Some films have an epic-ness and artistry that demand they be seen on the big screen. Such is the case for Mudbound, an intricate and grand rendering of life in 1940s Mississippi Delta through the lives of a white family and black family, the McAllens and the Jacksons. Directed and co-written by Dee Rees, it’s an ambitious film that takes grand concerns about mid-century American life — racism, land ownership among black people, the aftermath of war, familial legacies, the boundaries of love — and explores them on a human level with fine-tuned elegance.
I had the pleasure of seeing Mudbound twice in theaters. The first time was at the New Orleans Film Festival. The second was at a press screening in Chicago months later. If I wanted to see it a third time, watching it on Netflix at home would have to suffice due to its limited theatrical engagement — the film was not showing anywhere in the Chicago area. Each time I’ve seen Mudbound, I have been deeply moved and challenged by its complexity. Each time, I discovered new texture in the rich cinematography by Rachel Morrison and production design by David J. Bomba, startling intelligence and audaciousness in the direction by Rees, and further depth in the performances, in what I consider the best film ensemble of the past year. Mudbound also feels relevant to the current moment in ways many similar period pieces concerning black life do not. This is most apparent in the way it studies the tense relationship between black and white women, and touches upon how even the most “well-meaning” white people have racism that deserves to be unpacked. Last week, the film was nominated for four Academy Awards, each an important first in Oscar history: Mary J. Blige was nominated for Best Supporting Actress and Best Original Song, which is the only time a performer has been nominated for an actor nod and best original song for the same film in a single year; Rachel Morrison marks the first woman nominated for Best Cinematography; and Dee Rees, along with collaborator Virgil Williams, was nominated for Best Adapted Screenplay, making her the first black woman to do so.
Mudbound’s nominations have been framed by multiple publications as a crucial turning point for Netflix, whose bold entrance into the world of feature filmmaking has mostly received a chilly response from award bodies. As Nicole Sperling wrote for Vanity Fair, “The news is significant to the well-capitalized company that has upended Hollywood, acquiring top talent with hefty paydays and releasing films on its service and in theaters on the same day. Despite the company’s huge success — it announced on Monday that in the most recent quarter, it added 8 million new subscribers — the one area that remained elusive to Netflix was the Oscars, with some members of the Academy chafing at the company’s rebellious day-and-date release strategy.” The nominations Mudbound has received are definitely worth celebrating for both Netflix and those involved with the movie. Yet the fact that the film was mostly left out of conversations around Best Picture and Best Director speaks to larger questions about this moment in film history. The Oscars have never been purely about merit, but Mudbound’s nominations still feel paltry for a film that taps the vein of such an important moment in American history, commenting both on the particulars of its time and on the current era, in which blackness is still under siege.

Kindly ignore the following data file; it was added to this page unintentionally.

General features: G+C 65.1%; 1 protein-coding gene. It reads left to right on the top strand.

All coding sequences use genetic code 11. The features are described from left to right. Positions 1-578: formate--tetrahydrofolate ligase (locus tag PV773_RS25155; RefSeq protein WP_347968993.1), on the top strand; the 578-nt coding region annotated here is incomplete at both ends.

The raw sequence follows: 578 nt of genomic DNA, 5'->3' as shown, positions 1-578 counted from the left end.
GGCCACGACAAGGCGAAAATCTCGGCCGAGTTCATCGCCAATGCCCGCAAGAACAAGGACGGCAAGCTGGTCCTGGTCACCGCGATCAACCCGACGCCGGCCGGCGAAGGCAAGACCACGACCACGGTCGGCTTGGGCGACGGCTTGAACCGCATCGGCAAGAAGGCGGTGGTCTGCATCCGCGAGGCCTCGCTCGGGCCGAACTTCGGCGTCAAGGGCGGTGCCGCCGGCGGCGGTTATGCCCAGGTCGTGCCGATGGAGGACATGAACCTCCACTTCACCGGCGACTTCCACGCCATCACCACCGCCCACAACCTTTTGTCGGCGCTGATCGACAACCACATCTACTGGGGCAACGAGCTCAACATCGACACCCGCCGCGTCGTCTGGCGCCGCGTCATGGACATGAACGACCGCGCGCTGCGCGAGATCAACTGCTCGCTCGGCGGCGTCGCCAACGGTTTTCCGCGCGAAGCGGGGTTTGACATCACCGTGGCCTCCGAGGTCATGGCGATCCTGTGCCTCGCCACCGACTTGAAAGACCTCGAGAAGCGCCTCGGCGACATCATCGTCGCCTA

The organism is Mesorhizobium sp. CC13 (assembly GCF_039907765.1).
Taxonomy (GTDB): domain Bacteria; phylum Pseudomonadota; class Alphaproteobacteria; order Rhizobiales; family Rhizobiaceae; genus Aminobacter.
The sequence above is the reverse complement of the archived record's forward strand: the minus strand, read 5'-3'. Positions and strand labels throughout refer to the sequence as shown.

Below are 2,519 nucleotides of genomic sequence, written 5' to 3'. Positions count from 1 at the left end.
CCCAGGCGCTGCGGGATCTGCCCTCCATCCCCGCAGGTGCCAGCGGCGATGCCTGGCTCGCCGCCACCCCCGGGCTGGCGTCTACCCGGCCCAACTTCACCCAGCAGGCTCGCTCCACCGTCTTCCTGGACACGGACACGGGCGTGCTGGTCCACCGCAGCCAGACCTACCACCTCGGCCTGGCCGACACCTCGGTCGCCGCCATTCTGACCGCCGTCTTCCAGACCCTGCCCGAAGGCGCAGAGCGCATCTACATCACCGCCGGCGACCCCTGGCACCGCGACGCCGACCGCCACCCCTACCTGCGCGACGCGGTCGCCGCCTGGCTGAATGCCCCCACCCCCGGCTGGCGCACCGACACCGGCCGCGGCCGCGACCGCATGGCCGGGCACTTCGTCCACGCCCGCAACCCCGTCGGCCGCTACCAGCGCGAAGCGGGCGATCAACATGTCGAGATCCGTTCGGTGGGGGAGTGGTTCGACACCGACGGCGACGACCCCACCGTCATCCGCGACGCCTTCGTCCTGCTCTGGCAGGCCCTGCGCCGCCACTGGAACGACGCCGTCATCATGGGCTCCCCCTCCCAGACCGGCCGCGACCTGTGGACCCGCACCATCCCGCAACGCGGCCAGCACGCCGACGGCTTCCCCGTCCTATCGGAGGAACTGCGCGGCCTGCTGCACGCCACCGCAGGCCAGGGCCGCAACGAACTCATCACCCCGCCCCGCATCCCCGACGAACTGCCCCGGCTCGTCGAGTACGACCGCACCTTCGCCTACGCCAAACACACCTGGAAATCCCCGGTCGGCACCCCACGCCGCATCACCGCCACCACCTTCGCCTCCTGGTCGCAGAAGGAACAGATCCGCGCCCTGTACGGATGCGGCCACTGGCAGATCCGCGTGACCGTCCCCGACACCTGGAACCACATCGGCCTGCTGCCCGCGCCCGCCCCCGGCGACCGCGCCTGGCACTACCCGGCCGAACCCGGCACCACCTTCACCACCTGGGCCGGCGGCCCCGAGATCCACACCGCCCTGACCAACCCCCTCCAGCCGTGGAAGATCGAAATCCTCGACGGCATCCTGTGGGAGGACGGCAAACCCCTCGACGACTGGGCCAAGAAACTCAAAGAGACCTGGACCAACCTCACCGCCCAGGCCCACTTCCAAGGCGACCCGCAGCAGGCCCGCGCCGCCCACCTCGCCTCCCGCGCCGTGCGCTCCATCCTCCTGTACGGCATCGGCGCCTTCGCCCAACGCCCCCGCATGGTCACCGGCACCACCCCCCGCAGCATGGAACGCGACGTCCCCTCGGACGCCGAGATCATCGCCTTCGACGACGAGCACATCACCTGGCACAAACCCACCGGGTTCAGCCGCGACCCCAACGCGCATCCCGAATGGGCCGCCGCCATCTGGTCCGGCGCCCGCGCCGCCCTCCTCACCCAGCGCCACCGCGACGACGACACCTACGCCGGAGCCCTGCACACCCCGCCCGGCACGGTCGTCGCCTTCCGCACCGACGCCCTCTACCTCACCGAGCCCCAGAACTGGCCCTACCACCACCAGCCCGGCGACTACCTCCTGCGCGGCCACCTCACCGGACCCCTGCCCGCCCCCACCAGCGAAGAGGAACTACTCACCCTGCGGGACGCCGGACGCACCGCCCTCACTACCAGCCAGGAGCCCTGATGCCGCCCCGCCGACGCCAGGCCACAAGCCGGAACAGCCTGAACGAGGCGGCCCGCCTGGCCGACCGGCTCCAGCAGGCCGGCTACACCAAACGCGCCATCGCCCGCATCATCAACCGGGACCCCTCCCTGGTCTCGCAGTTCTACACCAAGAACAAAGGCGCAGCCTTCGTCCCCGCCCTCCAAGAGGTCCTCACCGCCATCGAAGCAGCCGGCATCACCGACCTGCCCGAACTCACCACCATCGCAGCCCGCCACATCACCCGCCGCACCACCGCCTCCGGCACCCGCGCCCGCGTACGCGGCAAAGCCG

Mudbound is a turning point in Netflix’s history with the Academy Awards, but being acquired by the streaming giant seems like a double-edged sword for the film itself. Netflix may be opening up its original films to larger audiences, but considering the overwhelming amount of material it streams, it’s easy for a film like Mudbound — lengthy, dense, epic — to get lost among more approachable fare that sparks easier conversations among critics and viewers. It’s a film that seems a bit ill-suited for Netflix’s approach to distribution. Like director Christopher Nolan, I wish Netflix released it in more theaters exclusively before putting it on its site (which is Amazon’s approach). As David Ehrlich wrote last year, “Netflix doesn’t help movies find an audience any more than it helps audiences find a movie […]. The streaming service is a volatile sea of content that likes to measure itself in terms of dimension rather than depth; pull up the homepage, and the first thing you’ll see is text boasting about the sheer number of new shows that have been added to the site in the past week.” When discussing the film with other cinephiles and black intellectuals — audiences I imagine Mudbound would be primed for — none of them had even heard of the film.